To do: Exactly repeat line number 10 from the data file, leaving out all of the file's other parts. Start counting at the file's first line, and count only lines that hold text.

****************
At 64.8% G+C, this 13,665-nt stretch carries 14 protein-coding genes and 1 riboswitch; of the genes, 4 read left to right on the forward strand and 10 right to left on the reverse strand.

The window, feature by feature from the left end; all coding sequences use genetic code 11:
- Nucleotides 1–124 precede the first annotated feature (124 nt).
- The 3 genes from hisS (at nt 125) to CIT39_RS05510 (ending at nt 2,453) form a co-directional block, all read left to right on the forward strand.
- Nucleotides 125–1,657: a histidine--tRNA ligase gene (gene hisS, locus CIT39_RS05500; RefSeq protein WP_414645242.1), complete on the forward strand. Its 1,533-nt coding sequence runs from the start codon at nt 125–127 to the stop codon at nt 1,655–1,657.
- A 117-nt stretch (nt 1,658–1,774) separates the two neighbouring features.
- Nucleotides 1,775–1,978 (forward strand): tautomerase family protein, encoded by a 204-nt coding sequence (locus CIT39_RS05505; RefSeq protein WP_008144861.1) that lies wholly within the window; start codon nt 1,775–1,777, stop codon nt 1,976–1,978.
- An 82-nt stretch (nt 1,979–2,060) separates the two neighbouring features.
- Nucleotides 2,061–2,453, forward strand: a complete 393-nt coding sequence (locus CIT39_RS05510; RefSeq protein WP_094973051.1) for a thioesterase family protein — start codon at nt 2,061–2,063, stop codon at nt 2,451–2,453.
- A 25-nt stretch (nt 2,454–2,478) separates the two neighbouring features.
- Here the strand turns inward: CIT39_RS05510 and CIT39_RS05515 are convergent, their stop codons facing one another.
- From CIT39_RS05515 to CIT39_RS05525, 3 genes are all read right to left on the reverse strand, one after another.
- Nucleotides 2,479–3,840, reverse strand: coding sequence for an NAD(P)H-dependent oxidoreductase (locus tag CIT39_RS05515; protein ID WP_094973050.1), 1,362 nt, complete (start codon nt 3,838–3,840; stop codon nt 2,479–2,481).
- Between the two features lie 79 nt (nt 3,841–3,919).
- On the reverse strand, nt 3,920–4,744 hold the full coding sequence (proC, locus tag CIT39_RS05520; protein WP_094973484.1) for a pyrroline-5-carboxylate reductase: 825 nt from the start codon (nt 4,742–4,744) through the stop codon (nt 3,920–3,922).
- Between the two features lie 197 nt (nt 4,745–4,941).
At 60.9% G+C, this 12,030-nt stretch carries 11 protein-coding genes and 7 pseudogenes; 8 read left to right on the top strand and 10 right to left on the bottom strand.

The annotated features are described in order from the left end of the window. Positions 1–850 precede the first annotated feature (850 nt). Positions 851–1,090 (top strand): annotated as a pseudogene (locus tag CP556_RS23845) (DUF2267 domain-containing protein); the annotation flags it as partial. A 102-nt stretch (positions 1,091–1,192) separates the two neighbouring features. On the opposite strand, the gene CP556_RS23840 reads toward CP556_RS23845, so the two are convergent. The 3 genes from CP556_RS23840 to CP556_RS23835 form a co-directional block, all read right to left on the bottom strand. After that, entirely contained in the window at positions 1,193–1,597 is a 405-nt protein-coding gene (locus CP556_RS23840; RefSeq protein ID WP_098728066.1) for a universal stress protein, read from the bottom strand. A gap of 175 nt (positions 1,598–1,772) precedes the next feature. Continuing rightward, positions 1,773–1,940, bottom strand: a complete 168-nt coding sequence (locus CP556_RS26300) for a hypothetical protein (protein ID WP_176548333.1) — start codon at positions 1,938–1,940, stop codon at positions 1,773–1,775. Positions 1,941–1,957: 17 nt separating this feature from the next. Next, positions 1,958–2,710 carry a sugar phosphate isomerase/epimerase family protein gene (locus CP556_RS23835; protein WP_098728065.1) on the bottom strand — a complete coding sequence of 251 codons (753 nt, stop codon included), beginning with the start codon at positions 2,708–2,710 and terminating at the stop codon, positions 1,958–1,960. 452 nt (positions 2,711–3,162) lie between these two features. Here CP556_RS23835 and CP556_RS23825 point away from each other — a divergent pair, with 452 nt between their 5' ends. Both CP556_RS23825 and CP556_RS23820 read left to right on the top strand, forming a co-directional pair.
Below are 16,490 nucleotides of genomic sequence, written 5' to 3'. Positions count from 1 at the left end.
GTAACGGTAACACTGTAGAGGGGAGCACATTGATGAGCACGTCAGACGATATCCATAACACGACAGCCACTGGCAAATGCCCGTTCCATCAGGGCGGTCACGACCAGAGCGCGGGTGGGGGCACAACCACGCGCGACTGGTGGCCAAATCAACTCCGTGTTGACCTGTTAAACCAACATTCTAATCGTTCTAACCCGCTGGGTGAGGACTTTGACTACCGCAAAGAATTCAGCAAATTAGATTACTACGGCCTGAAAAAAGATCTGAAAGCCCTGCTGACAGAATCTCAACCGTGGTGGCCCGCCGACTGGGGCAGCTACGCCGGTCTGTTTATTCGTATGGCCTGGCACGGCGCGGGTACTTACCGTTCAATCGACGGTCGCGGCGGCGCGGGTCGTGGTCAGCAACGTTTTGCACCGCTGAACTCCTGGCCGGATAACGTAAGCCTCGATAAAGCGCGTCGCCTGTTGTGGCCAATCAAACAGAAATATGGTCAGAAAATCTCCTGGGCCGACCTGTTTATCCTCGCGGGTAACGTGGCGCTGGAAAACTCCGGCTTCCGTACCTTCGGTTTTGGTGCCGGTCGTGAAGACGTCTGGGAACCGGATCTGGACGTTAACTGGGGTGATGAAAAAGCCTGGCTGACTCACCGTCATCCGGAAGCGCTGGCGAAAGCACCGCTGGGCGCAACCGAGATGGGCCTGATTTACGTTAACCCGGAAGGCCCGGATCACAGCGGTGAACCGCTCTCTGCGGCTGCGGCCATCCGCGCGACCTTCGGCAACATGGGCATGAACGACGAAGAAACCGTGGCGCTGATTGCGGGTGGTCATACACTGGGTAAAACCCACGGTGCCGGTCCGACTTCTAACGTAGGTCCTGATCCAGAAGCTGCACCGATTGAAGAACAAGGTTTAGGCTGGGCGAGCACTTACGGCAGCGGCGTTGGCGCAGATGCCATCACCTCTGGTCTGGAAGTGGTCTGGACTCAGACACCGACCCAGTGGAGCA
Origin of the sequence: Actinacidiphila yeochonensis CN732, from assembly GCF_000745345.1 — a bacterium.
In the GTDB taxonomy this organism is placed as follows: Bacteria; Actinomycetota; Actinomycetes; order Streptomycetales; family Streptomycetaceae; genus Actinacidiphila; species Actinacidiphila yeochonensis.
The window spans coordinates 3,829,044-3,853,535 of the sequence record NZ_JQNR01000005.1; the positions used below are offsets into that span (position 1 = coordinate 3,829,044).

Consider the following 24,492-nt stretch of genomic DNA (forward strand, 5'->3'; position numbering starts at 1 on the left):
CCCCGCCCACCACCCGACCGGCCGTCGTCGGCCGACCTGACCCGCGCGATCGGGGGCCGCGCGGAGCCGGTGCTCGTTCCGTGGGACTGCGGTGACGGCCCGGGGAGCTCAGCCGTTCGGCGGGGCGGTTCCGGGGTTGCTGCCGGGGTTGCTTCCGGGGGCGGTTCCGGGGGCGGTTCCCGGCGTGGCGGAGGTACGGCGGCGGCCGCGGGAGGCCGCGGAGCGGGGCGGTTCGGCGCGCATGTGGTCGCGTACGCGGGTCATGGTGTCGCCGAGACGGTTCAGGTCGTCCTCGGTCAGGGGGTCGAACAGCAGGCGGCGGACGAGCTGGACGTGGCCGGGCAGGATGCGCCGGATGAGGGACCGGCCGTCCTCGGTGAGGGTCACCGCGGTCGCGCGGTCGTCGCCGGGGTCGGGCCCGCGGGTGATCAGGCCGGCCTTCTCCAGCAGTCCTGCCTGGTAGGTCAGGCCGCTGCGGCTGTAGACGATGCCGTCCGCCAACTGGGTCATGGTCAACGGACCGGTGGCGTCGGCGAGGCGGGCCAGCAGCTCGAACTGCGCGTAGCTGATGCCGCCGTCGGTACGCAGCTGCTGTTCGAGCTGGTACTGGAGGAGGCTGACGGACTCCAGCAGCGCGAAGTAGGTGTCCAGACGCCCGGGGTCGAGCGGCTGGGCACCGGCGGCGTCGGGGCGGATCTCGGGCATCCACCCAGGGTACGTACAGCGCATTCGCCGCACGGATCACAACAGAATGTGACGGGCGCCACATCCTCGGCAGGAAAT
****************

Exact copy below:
- A 25-nt stretch (nt 2,454–2,478) separates the two neighbouring features.